HEAPS of twisted iron, piles of ash and a charred microphone are all that remains of Jazzamba, the iconic Addis Ababa nightclub that revived Ethiopian jazz after it all but disappeared under communist rule.
The fire that destroyed the venue in January has left Ethiopia’s vibrant and growing jazz scene in disarray.
“I still do not believe it,” said musician Misale Legesse, a regular performer at the wood-pannelled club inside the Taitu Hotel.
The century-old hotel, one of the most historic buildings in the city, gained fame as the setting for Evelyn Waugh’s 1938 satirical novel about foreign correspondents, “Scoop”.
But the Jazzamba bar inside brought prestige of another sort as it fostered a resurgence of the Horn of Africa’s unique jazz style—a genre created in the 1960s by music legend Mulatu Astatke, who fused jazz with traditional Ethiopian music.
“For me, it was not just a club, it was my school, where I learnt everything and played with the greatest,” Misale said.
Three nights a week, the young musician would play with the big names of Ethio-jazz, such as Alemayehu Eshete or Bahta Gebrehiwot.
- Resurgence after military rule -
Jazzamba only opened its doors four years ago but swiftly became the capital’s landmark jazz club, run and managed entirely by the musicians themselves.
“Musicians from all walks of life came to play with each other, we had up to 300 or 400 people huddled in the room, and that really helped create a movement,” said Henok Temesgen, a bassist and one of the founders of the club.
Then the accident happened, a blaze officially ruled accidental due to “electrical overload” and confined mainly to the jazz club.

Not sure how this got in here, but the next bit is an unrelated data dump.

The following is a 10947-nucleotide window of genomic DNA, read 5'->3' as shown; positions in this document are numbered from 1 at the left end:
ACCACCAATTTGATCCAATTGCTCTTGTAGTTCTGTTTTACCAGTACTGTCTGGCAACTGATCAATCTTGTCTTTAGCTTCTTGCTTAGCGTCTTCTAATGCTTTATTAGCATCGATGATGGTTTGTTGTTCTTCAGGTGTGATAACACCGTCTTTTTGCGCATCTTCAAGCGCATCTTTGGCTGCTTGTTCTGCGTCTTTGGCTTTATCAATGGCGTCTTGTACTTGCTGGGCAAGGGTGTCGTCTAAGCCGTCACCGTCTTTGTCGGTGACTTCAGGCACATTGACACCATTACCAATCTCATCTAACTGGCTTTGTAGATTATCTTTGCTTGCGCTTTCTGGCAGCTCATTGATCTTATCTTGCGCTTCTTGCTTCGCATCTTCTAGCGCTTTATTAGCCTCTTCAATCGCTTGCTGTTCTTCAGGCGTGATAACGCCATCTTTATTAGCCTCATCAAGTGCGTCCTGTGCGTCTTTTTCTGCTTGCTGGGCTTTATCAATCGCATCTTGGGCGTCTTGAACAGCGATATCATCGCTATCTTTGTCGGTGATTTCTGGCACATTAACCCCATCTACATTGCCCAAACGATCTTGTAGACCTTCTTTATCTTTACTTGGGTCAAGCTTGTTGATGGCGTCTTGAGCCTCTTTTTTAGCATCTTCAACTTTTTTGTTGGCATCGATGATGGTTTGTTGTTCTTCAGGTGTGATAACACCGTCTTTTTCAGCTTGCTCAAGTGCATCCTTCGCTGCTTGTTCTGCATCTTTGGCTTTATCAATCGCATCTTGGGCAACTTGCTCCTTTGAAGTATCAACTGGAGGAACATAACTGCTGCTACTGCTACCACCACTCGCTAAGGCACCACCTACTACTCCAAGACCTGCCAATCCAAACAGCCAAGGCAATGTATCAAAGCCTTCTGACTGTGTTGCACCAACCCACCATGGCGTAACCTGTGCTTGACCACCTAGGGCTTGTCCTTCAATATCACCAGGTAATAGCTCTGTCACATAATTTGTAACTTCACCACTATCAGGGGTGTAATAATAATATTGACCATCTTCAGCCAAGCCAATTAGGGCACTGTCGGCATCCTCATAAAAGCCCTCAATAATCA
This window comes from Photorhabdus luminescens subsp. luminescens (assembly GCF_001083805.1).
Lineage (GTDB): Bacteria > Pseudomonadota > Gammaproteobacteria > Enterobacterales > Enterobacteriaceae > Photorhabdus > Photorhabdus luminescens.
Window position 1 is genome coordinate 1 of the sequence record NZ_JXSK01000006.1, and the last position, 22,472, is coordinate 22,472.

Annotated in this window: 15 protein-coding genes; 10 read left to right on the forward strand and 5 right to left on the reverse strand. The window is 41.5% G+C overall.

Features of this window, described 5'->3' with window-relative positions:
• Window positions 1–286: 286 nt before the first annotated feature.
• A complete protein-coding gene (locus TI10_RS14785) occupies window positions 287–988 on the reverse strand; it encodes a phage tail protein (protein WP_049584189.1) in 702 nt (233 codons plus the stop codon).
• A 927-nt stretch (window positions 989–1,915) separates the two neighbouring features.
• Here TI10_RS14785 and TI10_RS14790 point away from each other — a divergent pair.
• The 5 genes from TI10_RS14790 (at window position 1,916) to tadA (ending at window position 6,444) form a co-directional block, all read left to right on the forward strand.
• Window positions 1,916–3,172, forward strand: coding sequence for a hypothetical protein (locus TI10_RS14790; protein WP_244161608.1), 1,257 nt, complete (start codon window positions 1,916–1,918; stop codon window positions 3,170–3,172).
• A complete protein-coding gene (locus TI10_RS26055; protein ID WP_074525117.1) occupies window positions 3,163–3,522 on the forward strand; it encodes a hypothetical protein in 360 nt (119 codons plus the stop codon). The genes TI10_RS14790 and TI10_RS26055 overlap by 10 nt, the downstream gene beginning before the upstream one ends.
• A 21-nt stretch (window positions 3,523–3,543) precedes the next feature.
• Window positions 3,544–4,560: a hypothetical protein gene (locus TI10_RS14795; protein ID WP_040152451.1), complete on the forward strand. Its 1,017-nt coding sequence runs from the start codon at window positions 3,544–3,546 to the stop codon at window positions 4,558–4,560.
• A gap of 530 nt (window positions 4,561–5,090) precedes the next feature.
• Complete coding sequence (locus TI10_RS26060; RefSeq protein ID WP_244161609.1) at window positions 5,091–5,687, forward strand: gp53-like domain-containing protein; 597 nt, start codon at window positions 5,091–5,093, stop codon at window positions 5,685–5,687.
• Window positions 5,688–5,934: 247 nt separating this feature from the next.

While the fire came as a shock, Ethiopia’s jazz musicians have weathered adversity in the past. They survived decades of suppression under military rule and show no sign of slowing down now.
Jazzamba also played a key role in the international rediscovery of the Ethio-jazz genre, forgotten by many during the hardline communist regime of Mengistu Haile Mariam, whose 17-year rule of terror ended when he was ousted in 1991.
During Mengistu’s rule—including the “Red Terror” purges in which tens of thousands were executed—Ethiopia’s music scene all but died.
The clubs closed and many musicians fled into exile.
“Apart from songs in praise of the regime and some nightclubs, there was nothing going on,” said Henok.
Iconic club, full of history
It was not until the late 1990s that the Ethiopian jazz scene started getting back on its feet.
“People no longer had the habit of listening to instrumental music, it was necessary to have a live singer,” Henok said. “Today, thanks to radio stations and clubs such as Jazzamba, the public is much more open to improvisation and experimental music.”
Jazzamba was the first club in Addis Ababa to offer concerts every evening and to promote jazz as more than background music.
Since then, interest in Ethio-jazz—with its distinctly un-Western scale—has grown.
“The Ethiopian music scene is very dynamic,” said Girum Mezmur co-founder of Jazzamba. “The local public is interested more in Ethio-jazz and traditional music, and more and more people came to the concerts.”
Since the fire, musicians have taken refuge at Mama’s Kitchen, a new restaurant in town that offers several concerts a week and aims to become a centre of the Addis music scene.
The Coffee House, one of Addis’ earliest jazz clubs, has also just reopened after being closed for years.
Convinced that Ethio-jazz has a bright future, Girum and Henok founded a music school near the capital three years ago, so far teaching some 70 students.
Income from Jazzamba paid for the school, but with the venue gone, Ethiopian wine producer Awash has stepped in to fund the school for a year.
“We lost an iconic club in a place full of history, it’s true, but the music scene in Addis is not limited to Jazzamba,” Girum said.
“I am very optimistic about the development of Ethiopian music.”